Nintendo Pictures: Nintendo launches a recruitment drive

Back in July, Nintendo announced that it had entered into an agreement to acquire 100% of the outstanding share of Dynamo Pictures, a company working on the planning and producing of visual content (like 3DCG animation, motion capture, etc.). That acquisition was finalised on October 3rd, and the company was subsequently renamed Nintendo Pictures.

And today, Nintendo kicked off the next step for its “Visual Contents” plans with the launch of a recruitment drive. While Nintendo Pictures can already count on the employees that already worked at the company when it was still Dynamo Pictures, the company is looking to beef up its workforce by hiring new workers in many different fields.

As of writing, Nintendo is currently hiring for the following positions (with both full-time and freelancers positions available):

  • Line Producer

A line producer is a type of film or television producer who is the head of the production office management personnel during daily operations of a feature film, advertisement film, television film, or TV program. A line producer usually works on one film or episode of a TV program at a time. They are responsible for human resources and handling any problems that come up during production. Line producers also manage scheduling and the budget of a motion picture, as well as day-to-day physical aspects of the film production.
  • Production Manager

The UPM, under the supervision of the employer, is required to coordinate, facilitate and oversee the preparation of the production unit or units (to the extent herein provided) assigned to him or her, all off-set logistics, day-to-day production decisions, locations, budget schedules and personnel.
  • Planner / Producer
  • Storyboard Artist
  • Editor
  • Concept Art Artist / Production Art Artist
  • Concept Modeler
  • CG Superviser
  • 3DCG Designer (Character Models)
  • 3DCG Designer (Sets and Props)
  • 3DCG Designer (LookDev)

Look development is part of the pre-production phase where a show or movie’s overall artistic & scene styles are established. […] Look development is done during very early production by asking the question of how stylized, flashy etc. the final design should be.
  • Rigger

Skeletal animation or rigging is a technique in computer animation in which a character (or other articulated object) is represented in two parts: a surface representation used to draw the character (called the mesh or skin) and a hierarchical set of interconnected parts (called bones, and collectively forming the skeleton or rig), a virtual armature used to animate (pose and keyframe) the mesh.[1] While this technique is often used to animate humans and other organic figures, it only serves to make the animation process more intuitive, and the same technique can be used to control the deformation of any object—such as a door, a spoon, a building, or a galaxy. When the animated object is more general than, for example, a humanoid character, the set of “bones” may not be hierarchical or interconnected, but simply represent a higher-level description of the motion of the part of mesh it is influencing.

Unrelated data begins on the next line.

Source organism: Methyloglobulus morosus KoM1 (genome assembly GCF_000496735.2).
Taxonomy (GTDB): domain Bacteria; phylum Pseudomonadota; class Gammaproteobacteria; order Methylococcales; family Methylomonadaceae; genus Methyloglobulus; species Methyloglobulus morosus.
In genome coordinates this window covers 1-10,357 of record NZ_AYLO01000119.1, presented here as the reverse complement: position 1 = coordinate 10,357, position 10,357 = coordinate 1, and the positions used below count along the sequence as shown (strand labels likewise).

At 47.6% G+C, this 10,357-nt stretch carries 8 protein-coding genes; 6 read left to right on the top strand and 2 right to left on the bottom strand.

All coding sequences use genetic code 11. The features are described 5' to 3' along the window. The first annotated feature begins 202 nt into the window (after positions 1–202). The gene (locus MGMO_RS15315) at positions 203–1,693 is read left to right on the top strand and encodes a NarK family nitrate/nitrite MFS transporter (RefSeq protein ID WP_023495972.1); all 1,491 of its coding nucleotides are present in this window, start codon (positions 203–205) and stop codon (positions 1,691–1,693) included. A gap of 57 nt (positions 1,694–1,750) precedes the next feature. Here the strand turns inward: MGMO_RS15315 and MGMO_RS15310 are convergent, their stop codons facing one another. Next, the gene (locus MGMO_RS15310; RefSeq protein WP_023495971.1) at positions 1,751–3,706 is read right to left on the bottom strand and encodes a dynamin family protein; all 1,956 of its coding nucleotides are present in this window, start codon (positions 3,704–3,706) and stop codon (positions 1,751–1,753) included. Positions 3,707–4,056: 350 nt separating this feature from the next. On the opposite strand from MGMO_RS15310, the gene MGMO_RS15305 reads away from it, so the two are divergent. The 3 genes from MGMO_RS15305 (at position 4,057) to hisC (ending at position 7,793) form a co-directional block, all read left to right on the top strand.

• Character FX Artist
  • 3CG Designer (Layout – Previsualization)

Previsualization (also known as previsualisation, previs, previz, pre-rendering, preview or wireframe windows) is the visualizing of scenes or sequences in a movie, prior to filming. It is also a concept in various creative practices, including animation, performing arts, video game design, and still photography. Previsualization is typically used to describe techniques such as storyboarding, either in the form of sketches (using traditional and/or digital drawing tools) or in digital technology, in the planning and conceptualization of movie scenes.
  • 3DCG Designer (Animation)
  • 3DCG Designer (Lighting – Composite)

Digital compositing is the process of digitally assembling multiple images to make a final image, typically for print, motion pictures or screen display.

  • 3DCG Designer (Effect)
  • Technical Director
  • Production Engineer

Looking at those jobs offers, we can infer that Nintendo Pictures will mostly deal with 3DCG animation. While it’s not clear exactly what kind of content the company will work on (Series? Movies?), it looks like it will have a lot on its plate. Unfortunately, given the time required to select and train the new employees, it will be a little time before we find out what kind of “visual content using Nintendo IPs” Nintendo Pictures has up its sleeve!

Source: Nintendo


Founder and main writer for Perfectly Nintendo. Tried really hard to find something funny and witty to put here, but had to admit defeat.